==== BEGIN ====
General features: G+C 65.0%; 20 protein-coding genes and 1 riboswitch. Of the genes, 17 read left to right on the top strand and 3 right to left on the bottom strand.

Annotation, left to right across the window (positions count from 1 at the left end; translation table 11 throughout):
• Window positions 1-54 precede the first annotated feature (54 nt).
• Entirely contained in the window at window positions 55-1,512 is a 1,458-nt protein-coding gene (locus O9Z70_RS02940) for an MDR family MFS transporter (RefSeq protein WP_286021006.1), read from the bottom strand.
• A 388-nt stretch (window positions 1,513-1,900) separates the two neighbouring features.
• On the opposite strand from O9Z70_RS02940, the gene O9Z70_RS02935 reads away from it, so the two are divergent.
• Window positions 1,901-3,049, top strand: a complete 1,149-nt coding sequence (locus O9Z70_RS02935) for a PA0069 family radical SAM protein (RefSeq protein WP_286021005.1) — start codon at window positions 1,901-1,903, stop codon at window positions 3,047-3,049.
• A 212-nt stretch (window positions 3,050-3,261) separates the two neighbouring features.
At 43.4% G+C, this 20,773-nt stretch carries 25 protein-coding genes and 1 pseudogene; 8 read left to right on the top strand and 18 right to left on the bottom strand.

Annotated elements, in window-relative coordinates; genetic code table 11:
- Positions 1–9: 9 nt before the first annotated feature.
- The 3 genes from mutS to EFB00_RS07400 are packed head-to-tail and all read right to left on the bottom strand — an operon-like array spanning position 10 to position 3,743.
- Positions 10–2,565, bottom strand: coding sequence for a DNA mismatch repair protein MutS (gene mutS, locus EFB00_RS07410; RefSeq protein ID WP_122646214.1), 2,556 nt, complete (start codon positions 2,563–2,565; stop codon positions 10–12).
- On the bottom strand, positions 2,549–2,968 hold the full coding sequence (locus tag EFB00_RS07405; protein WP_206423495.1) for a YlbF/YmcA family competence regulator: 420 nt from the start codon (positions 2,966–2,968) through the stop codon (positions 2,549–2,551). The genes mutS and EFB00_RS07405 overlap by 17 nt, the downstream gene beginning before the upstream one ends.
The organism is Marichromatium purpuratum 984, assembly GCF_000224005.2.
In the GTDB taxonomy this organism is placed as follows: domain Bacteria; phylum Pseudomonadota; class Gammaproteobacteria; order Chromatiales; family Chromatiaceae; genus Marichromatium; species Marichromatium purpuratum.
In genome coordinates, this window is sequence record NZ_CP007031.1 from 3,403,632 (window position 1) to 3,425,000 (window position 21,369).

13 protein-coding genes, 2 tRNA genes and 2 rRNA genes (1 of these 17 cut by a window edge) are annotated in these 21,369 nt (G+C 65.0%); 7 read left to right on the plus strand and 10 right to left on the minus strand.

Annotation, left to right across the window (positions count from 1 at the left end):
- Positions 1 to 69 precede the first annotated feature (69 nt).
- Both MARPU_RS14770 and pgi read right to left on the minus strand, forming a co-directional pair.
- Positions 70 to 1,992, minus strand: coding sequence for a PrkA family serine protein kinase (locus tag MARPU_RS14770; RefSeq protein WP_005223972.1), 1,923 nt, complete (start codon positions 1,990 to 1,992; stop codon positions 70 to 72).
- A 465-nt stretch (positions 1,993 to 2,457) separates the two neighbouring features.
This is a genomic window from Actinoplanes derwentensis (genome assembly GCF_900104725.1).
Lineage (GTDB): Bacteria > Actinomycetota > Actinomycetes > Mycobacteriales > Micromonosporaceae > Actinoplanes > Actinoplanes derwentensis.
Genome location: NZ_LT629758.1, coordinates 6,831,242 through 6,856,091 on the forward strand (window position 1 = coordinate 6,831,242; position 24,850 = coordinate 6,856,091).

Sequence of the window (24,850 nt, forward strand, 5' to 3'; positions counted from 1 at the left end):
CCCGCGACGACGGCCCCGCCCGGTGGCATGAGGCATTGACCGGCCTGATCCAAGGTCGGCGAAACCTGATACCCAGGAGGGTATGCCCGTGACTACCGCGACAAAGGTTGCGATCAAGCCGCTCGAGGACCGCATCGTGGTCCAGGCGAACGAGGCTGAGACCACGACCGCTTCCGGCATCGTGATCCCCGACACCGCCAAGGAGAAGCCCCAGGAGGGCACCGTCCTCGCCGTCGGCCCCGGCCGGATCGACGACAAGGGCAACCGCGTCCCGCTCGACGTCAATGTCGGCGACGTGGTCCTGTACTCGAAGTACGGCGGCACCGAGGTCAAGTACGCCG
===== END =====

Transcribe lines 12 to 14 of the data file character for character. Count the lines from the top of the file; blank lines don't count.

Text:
- The 3 genes from mutS to EFB00_RS07400 are packed head-to-tail and all read right to left on the bottom strand — an operon-like array spanning position 10 to position 3,743.
- Positions 10–2,565, bottom strand: coding sequence for a DNA mismatch repair protein MutS (gene mutS, locus EFB00_RS07410; RefSeq protein ID WP_122646214.1), 2,556 nt, complete (start codon positions 2,563–2,565; stop codon positions 10–12).
- On the bottom strand, positions 2,549–2,968 hold the full coding sequence (locus tag EFB00_RS07405; protein WP_206423495.1) for a YlbF/YmcA family competence regulator: 420 nt from the start codon (positions 2,966–2,968) through the stop codon (positions 2,549–2,551). The genes mutS and EFB00_RS07405 overlap by 17 nt, the downstream gene beginning before the upstream one ends.